Monday, 17 August 2020
Pretoria: While government continues to ease lockdown restrictions, the National Coronavirus Command Council (NCCC) has urged the public to be vigilant and stick to the health protocols.
“While home visits are allowed, let’s stick to the health protocols of wearing masks, washing hands, sanitising and social distancing, so that your visits don’t turn into grief,” Cooperative Governance and Traditional Affairs (COGTA) Minister, Nkosazana Dlamini-Zuma said.
Dlamini-Zuma and Ministers serving on NCCC briefed the media on Monday on the lockdown level 2 regulations, which were gazetted today.
From midnight on Monday, 17 August, restrictions that will be lifted following President Cyril Ramaphosa’s address to the nation on Saturday, include social events at places of residence (subject to a limitation of 10 visitors or less), concerts and entertainment events (subject to a limitation of 50 people), as well as events at function venues, subject to a limitation of 50 people.
Fitness centres and gyms, including sports ground and fields, swimming pools, beaches and public parks will be opened, subject to a limitation of 50 people or less.
All accommodation establishments and tour operators will also be opened, subject to a restriction on the number of people allowed in the establishments to not more than 50% of the available floor space.
“The places are opened to the public, subject to all persons wearing face masks, and strict adherence to all health protocols and social distancing measures, as provided for in the directions issued… after consultations with the Cabinet member responsible for Health,” Dlamini-Zuma said.
Ban on tobacco sale lifted
The sale of tobacco and tobacco products has been unbanned. However, the Minister warned smokers against sharing products, in order to contain the spread of COVID-19.
The sale of alcohol at retail outlets will also reopen, however, with restrictions. Alcohol sales will only be between Monday and Thursday from 9am to 5pm.
“Alcohol can also be served by licensed establishments such as restaurants, bars and taverns daily, from 6am to 10pm. These establishments can only operate with a maximum of 50 patrons, so long as the health and hygiene protocols are observed. These include a 1.5 metre distance amongst the patrons, the sanitisation of surfaces, the washing of hands and the wearing of masks,” Dlamini-Zuma said.
Nightclubs to remain closed under level 2 of lockdown
While people will be able to buy alcohol and drink at restaurants, bars or shebeens, the doors of nightclubs will remain closed to the public under level 2 of the lockdown.
“Having seen how young people have carried the virus to the elderly from nightclubs, we’ll continue with our nightclubs closed,” Minister of Cooperative Governance and Traditional Affairs (COGTA), Dr Nkosazana Dlamini-Zuma, said on Monday.
The Minister said South Africa has taken lessons from countries who have opened their nightclub scene.
“We’ve heard from other countries who opened up nightclubs. They had to close them pretty fast because the virus was moving as fast and as energetic as the people at the nightclub,” she said.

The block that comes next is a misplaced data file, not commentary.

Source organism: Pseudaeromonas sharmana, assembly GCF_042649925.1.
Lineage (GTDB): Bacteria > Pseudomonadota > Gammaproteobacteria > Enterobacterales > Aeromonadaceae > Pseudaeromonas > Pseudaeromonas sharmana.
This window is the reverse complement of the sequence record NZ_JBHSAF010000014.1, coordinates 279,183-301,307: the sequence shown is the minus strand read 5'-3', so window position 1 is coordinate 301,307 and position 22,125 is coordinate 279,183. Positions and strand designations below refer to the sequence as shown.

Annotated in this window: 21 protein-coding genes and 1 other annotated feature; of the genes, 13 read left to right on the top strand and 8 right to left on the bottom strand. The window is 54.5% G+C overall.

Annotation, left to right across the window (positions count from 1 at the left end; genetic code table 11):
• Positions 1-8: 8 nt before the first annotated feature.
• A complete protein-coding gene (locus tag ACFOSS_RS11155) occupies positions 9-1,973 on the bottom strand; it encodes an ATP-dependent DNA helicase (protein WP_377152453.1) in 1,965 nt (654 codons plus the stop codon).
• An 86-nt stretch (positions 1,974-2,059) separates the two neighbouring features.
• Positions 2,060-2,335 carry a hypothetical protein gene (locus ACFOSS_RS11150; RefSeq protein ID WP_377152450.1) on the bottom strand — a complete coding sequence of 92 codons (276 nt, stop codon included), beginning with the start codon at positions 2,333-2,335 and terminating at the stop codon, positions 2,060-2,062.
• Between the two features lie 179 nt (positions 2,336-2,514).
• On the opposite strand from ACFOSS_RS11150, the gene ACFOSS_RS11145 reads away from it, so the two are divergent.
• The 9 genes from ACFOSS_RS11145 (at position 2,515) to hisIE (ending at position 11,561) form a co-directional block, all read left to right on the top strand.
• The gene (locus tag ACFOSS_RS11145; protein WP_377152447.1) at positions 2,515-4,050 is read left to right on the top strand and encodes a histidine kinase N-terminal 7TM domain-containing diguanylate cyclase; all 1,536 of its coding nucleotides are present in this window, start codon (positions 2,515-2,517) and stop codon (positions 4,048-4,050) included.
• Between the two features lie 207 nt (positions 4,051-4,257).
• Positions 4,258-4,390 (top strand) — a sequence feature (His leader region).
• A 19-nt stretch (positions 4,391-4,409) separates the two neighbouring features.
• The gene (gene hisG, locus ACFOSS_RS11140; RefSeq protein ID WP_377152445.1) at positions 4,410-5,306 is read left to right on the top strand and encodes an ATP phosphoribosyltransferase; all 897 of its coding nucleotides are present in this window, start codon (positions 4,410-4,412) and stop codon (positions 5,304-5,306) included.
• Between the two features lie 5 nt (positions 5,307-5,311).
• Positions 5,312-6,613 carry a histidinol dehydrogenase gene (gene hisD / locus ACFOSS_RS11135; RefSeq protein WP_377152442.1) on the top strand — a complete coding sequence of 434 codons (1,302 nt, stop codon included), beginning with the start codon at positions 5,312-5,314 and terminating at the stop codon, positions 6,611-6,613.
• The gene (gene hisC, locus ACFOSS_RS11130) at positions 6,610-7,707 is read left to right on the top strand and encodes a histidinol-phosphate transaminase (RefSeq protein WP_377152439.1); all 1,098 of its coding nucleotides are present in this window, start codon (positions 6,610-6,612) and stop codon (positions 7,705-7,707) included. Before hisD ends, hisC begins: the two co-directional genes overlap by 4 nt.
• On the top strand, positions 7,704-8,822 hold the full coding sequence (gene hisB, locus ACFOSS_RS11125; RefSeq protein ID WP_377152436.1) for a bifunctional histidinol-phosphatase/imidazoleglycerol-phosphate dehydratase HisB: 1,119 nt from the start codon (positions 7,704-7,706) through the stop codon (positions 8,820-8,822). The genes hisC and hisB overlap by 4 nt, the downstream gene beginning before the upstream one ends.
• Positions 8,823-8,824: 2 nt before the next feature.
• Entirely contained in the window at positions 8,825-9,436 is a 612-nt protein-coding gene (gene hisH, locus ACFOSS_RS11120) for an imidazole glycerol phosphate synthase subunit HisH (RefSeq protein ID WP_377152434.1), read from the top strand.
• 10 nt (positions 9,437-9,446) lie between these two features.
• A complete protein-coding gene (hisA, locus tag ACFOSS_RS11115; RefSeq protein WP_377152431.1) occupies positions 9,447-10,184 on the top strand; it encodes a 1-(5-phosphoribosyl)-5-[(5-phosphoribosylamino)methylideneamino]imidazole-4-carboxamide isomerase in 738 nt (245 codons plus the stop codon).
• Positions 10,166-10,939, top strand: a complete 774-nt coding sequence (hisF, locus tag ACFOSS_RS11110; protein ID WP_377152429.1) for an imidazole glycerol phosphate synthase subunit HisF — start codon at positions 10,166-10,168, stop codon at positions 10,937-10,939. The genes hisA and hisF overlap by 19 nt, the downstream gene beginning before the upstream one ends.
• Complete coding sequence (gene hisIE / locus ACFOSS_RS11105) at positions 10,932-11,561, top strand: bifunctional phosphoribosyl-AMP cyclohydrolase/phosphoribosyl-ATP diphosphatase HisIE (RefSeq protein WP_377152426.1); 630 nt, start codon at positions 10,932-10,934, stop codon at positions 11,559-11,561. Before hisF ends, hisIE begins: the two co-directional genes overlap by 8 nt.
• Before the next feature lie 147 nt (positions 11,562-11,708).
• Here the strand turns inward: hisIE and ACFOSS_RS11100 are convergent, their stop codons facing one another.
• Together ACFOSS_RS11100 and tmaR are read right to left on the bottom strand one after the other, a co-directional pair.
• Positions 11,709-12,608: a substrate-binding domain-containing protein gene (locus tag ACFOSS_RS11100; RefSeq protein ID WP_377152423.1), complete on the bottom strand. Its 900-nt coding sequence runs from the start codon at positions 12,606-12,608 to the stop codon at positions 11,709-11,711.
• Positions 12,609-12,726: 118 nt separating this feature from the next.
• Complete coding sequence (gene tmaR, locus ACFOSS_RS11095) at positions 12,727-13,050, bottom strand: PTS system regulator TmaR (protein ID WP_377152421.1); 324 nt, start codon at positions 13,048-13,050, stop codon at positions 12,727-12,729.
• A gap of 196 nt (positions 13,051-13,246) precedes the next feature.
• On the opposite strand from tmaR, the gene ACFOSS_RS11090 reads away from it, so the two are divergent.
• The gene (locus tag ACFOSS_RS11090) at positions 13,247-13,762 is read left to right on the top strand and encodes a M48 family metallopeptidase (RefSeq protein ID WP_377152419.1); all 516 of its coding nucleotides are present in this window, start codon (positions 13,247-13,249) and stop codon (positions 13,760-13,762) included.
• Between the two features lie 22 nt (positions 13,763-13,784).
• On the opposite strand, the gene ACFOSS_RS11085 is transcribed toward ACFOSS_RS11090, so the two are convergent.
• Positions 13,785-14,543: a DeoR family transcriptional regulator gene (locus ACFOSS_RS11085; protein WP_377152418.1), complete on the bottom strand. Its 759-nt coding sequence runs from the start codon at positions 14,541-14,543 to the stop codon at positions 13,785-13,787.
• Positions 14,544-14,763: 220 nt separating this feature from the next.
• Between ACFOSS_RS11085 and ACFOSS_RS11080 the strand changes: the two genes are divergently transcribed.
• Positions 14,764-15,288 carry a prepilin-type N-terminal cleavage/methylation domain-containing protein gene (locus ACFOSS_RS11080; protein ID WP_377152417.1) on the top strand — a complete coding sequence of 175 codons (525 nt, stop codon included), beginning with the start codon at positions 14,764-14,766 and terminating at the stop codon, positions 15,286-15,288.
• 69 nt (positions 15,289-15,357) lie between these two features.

According to the gazetted Disaster Management Act, most businesses may now operate except for international passenger air travel for leisure, passenger ships for international leisure, attendance of any sporting event by spectators and international sports events.
“Businesses with more than 100 employees, working together in a group in the same floor space, must where possible, make provision for minimising the number of employees at the workplace at any given time,” the gazette reads.
This can be done through rotation, staggered working hours, shift systems, remote working arrangements or similar measures to achieve social distancing and to limit congestion in public transport and at the workplace.
The gazette noted that under the National State of Disaster, all borders must remain shut.
However, this excludes ports of entry designated by the Cabinet member responsible for Home Affairs for the transportation of fuel, cargo and goods, and entry of foreign sea crew for the exchange of sea crew.
In addition, borders will be open for humanitarian operations, repatriations, evacuations, medical emergencies, the movement of staff of diplomatic and international organisations and other exceptions as may be determined by the Minister of Home Affairs.
According to the level 2 regulations gazetted by the government, male and female initiation practices are prohibited for the duration of the National State of Disaster.
“A person may not arrange or hold an initiation school or conduct an initiation practice; a prospective initiate may not attend an initiation school and an owner of land may not provide consent for the use of his or her land for the holding of an initiation school,” said the gazette.
A traditional surgeon or medical practitioner may not perform circumcision as part of an initiation practice.
“The National House of Traditional Leaders and provincial houses of traditional leaders must take steps to ensure that traditional leaders are aware of the content of this regulation,” it noted.
Call for vigilance
Meanwhile, the Minister thanked South Africans for their contribution to the fight against COVID-19
“But the fight is not over, it’s continuing. Even though we have risked the restrictions, the risk is also increasing because it’s the people who move the virus,” she said.
She has urged people to remain vigilant to defeat the virus and work together to curb the transmission of the virus.
“Indeed, it’s in our hands and it’s not done until it’s done,” she said at the briefing held at the Government Communication and Information System (GCIS) head office.
South Africa moved to lockdown level 2 from midnight on 17 August 2020.